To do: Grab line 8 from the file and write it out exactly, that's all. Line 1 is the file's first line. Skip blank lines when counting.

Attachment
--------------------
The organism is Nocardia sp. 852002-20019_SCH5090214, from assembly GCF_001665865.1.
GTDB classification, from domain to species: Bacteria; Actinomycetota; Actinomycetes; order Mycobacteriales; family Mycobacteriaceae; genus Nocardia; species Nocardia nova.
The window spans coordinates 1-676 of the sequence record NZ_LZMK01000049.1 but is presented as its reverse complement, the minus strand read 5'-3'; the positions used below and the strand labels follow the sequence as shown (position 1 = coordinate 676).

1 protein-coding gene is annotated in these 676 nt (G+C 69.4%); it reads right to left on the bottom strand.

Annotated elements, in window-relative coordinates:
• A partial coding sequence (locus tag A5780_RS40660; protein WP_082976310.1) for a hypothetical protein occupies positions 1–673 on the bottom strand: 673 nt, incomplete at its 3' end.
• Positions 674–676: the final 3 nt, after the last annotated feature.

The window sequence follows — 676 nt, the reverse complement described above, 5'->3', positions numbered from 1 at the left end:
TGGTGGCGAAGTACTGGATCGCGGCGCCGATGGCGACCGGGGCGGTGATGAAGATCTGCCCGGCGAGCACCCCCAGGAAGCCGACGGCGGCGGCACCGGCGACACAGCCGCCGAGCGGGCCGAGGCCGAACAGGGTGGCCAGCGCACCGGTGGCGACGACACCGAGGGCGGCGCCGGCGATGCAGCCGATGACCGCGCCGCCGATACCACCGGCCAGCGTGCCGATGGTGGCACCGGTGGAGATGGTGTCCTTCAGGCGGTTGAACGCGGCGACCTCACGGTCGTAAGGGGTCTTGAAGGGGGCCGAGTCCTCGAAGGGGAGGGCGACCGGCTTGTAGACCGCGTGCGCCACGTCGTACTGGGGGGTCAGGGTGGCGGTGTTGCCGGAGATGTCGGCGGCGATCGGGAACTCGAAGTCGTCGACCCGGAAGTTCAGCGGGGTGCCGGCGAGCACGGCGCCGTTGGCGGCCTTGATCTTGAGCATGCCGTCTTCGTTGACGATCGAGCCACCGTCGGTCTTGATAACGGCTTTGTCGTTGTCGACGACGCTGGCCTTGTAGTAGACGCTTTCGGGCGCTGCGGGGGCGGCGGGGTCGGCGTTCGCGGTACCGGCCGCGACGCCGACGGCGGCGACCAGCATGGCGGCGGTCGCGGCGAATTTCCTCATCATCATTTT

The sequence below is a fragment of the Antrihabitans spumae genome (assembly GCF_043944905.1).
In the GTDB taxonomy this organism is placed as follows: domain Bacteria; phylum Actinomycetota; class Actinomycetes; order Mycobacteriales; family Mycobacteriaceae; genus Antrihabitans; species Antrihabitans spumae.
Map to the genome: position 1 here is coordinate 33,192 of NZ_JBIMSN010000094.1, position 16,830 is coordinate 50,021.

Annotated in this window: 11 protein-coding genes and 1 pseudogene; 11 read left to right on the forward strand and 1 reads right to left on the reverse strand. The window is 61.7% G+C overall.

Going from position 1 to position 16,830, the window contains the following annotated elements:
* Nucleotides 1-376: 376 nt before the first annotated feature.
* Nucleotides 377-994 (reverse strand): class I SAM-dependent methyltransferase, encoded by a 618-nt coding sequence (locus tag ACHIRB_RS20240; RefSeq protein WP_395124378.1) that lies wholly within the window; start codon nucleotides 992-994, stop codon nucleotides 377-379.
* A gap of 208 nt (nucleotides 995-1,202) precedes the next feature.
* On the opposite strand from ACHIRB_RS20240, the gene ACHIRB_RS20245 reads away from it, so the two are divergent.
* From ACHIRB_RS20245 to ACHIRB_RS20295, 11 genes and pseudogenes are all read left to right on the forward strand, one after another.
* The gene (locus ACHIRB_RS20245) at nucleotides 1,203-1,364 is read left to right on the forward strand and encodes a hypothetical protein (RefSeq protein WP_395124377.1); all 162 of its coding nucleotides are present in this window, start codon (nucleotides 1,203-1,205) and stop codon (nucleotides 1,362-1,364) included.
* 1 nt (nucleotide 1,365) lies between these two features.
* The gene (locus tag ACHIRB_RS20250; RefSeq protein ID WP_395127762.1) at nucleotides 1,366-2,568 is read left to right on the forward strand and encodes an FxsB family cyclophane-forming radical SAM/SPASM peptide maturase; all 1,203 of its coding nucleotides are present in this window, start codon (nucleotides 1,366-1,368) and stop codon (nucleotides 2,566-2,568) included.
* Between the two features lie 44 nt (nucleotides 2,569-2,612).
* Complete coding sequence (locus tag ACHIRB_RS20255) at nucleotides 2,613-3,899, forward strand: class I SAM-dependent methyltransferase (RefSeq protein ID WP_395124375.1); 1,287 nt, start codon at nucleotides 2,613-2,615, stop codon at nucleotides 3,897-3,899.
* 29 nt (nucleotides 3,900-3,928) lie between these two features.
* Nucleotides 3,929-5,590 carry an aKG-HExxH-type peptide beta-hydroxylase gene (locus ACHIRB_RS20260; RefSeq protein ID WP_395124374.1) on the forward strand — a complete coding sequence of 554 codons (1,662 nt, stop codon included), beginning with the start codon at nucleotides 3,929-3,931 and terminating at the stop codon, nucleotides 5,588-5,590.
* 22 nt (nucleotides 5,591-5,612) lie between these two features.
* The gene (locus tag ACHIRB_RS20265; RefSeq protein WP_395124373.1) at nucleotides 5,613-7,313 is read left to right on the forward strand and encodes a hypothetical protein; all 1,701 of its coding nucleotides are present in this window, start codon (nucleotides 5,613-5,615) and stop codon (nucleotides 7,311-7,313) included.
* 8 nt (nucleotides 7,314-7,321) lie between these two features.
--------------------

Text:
The window sequence follows — 676 nt, the reverse complement described above, 5'->3', positions numbered from 1 at the left end: